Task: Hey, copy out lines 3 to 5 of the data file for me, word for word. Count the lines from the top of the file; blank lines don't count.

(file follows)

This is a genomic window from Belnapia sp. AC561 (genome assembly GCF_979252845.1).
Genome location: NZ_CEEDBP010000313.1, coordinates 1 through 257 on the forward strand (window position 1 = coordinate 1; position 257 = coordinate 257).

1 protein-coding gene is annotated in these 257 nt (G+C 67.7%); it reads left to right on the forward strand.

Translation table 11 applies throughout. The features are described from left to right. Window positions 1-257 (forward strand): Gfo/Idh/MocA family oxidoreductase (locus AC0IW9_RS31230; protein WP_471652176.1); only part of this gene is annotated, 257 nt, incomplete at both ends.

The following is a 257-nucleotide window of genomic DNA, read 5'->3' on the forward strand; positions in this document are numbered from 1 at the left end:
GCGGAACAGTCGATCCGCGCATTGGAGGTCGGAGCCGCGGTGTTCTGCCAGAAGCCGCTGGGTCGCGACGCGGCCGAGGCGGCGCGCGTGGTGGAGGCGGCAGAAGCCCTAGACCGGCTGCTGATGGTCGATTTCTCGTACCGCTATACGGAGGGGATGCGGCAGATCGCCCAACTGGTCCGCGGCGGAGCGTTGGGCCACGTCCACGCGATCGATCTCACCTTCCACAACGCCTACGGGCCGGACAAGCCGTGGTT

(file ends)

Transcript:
1 protein-coding gene is annotated in these 257 nt (G+C 67.7%); it reads left to right on the forward strand.

Translation table 11 applies throughout. The features are described from left to right. Window positions 1-257 (forward strand): Gfo/Idh/MocA family oxidoreductase (locus AC0IW9_RS31230; protein WP_471652176.1); only part of this gene is annotated, 257 nt, incomplete at both ends.

The following is a 257-nucleotide window of genomic DNA, read 5'->3' on the forward strand; positions in this document are numbered from 1 at the left end: